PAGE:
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Brothers and sisters, my heart’s desire and prayer to God for them is that they may be saved. 2I can testify that they have a zeal for God, but it is not enlightened. 3For, being ignorant of the righteousness that comes from God, and seeking to establish their own, they have not submitted to God’s righteousness. 4For Christ is the end of the law so that there may be righteousness for everyone who believes.

Salvation Is for All

5 Moses writes concerning the righteousness that comes from the law, that “the person who does these things will live by them.” 6But the righteousness that comes from faith says, “Do not say in your heart, ‘Who will ascend into heaven?’ ” (that is, to bring Christ down) 7“or ”Who will descend into the abyss?’ ” (that is, to bring Christ up from the dead). 8But what does it say?

“The word is near you,

on your lips and in your heart”

(that is, the word of faith that we proclaim); 9because if you confess with your lips that Jesus is Lord and believe in your heart that God raised him from the dead, you will be saved. 10For one believes with the heart and so is justified, and one confesses with the mouth and so is saved. 11The scripture says, “No one who believes in him will be put to shame.” 12For there is no distinction between Jew and Greek; the same Lord is Lord of all and is generous to all who call on him. 13For, “Everyone who calls on the name of the Lord shall be saved.”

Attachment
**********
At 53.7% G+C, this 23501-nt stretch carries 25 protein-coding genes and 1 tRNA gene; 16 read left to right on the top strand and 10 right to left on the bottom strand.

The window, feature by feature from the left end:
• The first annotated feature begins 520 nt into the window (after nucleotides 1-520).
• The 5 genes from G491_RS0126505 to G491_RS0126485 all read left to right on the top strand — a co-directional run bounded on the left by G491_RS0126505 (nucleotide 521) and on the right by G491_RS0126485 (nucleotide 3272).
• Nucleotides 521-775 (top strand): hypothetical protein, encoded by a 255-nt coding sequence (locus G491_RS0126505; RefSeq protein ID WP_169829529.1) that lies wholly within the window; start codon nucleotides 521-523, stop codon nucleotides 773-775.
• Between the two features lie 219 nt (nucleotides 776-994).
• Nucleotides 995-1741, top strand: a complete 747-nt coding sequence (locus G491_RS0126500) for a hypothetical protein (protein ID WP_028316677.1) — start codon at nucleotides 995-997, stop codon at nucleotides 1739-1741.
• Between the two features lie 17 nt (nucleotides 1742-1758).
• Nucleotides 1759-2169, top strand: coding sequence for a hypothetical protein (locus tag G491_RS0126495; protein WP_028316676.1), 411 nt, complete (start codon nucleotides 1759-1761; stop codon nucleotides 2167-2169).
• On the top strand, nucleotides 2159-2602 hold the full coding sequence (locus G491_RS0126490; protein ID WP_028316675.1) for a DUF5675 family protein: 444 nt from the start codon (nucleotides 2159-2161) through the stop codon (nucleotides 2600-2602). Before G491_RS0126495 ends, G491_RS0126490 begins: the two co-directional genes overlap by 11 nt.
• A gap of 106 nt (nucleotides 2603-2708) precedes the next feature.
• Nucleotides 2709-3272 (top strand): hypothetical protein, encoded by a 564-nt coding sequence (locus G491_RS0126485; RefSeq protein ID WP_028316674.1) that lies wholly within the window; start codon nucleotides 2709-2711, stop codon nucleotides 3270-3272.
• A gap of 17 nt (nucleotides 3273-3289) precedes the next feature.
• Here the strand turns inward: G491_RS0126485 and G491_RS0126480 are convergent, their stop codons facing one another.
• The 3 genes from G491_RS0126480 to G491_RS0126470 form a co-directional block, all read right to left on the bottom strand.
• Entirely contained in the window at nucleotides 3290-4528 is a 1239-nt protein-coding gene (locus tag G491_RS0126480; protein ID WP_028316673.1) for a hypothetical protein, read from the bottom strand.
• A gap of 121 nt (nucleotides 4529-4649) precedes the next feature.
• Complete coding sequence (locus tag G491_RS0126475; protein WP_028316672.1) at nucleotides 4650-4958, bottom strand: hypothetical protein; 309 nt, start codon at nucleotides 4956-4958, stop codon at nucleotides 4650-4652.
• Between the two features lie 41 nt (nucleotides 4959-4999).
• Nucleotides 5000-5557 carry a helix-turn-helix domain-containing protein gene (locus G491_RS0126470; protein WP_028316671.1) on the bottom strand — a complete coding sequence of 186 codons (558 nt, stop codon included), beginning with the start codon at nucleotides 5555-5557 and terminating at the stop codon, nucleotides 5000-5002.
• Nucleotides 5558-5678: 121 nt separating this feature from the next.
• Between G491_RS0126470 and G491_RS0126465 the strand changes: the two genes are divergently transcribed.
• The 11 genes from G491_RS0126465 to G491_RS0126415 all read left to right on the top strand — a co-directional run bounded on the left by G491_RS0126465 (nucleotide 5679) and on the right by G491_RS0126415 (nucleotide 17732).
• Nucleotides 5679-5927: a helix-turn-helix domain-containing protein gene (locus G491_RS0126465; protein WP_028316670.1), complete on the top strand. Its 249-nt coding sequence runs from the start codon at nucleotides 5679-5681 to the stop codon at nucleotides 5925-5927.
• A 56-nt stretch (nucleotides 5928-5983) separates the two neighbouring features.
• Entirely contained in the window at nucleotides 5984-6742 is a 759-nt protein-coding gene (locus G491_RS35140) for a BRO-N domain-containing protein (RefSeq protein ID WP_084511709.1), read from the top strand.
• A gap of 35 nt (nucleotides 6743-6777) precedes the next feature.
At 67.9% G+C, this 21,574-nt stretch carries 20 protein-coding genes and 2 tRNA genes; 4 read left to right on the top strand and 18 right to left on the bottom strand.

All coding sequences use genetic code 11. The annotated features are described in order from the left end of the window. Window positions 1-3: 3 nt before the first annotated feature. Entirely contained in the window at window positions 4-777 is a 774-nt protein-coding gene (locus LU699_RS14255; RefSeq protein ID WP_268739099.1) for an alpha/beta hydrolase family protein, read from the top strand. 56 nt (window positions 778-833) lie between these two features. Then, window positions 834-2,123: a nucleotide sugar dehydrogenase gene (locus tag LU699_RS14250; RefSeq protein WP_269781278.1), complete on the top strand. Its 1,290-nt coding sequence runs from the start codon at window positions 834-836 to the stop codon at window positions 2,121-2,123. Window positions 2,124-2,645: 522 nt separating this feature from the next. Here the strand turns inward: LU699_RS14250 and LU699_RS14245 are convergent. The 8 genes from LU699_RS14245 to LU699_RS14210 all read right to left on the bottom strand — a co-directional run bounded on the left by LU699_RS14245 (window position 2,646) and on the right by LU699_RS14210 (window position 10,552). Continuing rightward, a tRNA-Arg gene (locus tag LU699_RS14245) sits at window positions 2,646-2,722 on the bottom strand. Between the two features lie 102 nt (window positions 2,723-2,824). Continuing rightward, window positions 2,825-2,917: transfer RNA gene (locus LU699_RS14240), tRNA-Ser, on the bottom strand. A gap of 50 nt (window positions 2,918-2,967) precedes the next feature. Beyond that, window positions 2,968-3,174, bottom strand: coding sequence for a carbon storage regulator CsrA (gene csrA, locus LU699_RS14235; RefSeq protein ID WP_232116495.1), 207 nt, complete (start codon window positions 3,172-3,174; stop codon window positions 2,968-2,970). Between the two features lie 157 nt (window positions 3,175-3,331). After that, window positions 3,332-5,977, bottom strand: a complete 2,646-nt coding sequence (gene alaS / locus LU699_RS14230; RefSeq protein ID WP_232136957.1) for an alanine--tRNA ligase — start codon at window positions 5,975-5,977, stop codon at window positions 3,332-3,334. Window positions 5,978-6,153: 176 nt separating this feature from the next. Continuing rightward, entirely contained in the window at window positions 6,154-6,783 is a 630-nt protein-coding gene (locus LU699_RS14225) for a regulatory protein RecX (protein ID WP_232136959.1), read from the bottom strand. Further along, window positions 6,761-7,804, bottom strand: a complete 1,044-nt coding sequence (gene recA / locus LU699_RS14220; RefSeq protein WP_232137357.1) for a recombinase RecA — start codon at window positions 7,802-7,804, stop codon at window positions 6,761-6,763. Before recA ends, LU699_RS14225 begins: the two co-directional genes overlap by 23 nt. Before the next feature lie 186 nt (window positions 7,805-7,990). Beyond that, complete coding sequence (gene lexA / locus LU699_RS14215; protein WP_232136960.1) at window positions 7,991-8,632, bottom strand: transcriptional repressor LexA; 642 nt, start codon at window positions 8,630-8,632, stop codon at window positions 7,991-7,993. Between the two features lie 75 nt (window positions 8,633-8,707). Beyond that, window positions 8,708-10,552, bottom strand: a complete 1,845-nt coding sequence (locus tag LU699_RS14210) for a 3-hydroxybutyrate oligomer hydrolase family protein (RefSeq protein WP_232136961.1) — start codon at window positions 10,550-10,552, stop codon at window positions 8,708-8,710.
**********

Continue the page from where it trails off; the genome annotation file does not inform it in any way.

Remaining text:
14 But how are they to call on one in whom they have not believed? And how are they to believe in one of whom they have never heard? And how are they to hear without someone to proclaim him? 15And how are they to proclaim him unless they are sent? As it is written, “How beautiful are the feet of those who bring good news!” 16But not all have obeyed the good news; for Isaiah says, “Lord, who has believed our message?” 17So faith comes from what is heard, and what is heard comes through the word of Christ.

18 But I ask, have they not heard? Indeed they have; for

“Their voice has gone out to all the earth,

and their words to the ends of the world.”

19 Again I ask, did Israel not understand? First Moses says,

“I will make you jealous of those who are not a nation;

with a foolish nation I will make you angry.”

20 Then Isaiah is so bold as to say,

“I have been found by those who did not seek me;

I have shown myself to those who did not ask for me.”

21 But of Israel he says, “All day long I have held out my hands to a disobedient and contrary people.”

4. For the end of the law is Christ, etc. The word completion, 321321     “Complementum — the complement,” the filling up, the completion. The word τέλος, “end,” is used in various ways, as signifying — 1. The terminations of any thing, either of evils, or of life, etc., Matthew 10:22; John 13:1; — 2. Completion or fulfillment, Luke 22:37; 1 Timothy 1:5; — 3. The issue, the effect, the consequence, the result, Romans 6:21; 1 Peter 1:9; 2 Corinthians 11:15; — 4. Tribute or custom, Romans 13:7; — 5. The chief thing, summary or substance, 1 Peter 3:8